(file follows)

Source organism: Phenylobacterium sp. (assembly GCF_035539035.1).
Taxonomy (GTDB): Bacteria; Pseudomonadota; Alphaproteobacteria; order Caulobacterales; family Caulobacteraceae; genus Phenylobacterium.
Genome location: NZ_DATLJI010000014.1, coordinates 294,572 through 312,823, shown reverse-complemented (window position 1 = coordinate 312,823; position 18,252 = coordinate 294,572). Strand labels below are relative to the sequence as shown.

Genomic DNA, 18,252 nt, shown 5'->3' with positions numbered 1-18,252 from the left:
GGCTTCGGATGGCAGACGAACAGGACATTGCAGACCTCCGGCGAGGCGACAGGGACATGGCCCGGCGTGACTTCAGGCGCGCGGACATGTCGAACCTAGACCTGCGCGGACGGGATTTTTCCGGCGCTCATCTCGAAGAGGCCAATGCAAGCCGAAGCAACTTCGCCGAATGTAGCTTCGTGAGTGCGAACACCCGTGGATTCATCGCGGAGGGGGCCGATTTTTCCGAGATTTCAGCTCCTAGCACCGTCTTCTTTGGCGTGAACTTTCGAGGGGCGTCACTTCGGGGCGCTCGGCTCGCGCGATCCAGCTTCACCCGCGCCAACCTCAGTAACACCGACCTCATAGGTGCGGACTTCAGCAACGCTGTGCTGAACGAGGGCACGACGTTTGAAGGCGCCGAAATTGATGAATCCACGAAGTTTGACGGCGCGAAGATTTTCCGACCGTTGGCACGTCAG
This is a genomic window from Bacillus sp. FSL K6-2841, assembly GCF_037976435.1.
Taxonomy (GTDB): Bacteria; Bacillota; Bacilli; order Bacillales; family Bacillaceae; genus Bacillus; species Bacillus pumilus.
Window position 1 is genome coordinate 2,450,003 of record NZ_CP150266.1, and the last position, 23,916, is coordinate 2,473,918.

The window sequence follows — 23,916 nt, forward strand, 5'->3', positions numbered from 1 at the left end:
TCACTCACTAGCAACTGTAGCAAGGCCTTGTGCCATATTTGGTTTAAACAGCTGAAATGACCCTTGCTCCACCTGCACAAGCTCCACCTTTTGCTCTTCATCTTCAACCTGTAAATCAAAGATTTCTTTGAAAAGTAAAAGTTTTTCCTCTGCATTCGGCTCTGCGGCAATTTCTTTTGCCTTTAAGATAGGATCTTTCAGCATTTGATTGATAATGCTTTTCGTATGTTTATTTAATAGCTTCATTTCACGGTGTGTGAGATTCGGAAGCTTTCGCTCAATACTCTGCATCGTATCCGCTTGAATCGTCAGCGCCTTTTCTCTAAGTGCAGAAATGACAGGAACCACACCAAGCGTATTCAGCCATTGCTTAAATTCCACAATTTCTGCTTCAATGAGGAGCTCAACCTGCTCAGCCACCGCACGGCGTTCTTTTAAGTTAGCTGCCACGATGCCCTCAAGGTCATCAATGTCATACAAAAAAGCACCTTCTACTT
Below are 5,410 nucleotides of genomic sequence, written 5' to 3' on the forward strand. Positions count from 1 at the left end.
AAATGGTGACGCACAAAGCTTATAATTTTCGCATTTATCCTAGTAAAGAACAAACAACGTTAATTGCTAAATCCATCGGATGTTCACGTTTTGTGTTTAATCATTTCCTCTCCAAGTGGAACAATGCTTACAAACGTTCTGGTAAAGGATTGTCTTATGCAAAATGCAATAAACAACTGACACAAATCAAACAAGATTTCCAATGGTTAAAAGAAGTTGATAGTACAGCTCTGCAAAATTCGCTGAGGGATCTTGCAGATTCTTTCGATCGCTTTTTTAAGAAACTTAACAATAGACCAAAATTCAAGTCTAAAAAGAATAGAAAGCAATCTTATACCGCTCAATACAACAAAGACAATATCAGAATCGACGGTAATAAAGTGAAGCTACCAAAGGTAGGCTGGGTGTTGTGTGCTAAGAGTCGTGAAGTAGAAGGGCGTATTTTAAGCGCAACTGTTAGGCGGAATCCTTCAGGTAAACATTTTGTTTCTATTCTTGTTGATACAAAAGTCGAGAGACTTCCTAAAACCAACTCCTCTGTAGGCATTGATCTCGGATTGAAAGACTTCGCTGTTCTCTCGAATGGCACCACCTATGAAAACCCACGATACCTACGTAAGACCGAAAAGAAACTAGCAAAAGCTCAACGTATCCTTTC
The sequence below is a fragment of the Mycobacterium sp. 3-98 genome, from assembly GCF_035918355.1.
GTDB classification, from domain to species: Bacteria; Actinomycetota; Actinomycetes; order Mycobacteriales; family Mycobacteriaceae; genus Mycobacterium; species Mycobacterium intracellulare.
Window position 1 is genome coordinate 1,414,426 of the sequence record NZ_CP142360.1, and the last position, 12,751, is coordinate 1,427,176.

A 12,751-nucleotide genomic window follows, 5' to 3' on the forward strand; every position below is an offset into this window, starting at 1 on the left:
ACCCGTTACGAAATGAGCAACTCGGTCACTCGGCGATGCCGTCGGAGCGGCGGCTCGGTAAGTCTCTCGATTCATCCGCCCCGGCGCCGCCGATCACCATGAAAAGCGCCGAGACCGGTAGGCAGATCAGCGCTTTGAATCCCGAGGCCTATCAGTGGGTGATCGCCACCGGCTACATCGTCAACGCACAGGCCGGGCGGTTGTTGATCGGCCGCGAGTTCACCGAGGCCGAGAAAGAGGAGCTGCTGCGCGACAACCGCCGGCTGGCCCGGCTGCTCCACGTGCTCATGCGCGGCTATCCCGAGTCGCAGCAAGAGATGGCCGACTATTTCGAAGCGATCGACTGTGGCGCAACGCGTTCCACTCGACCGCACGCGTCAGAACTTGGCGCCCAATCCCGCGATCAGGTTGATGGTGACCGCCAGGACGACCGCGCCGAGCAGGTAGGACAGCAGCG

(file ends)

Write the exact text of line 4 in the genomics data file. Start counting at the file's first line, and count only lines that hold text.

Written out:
Genomic DNA, 18,252 nt, shown 5'->3' with positions numbered 1-18,252 from the left: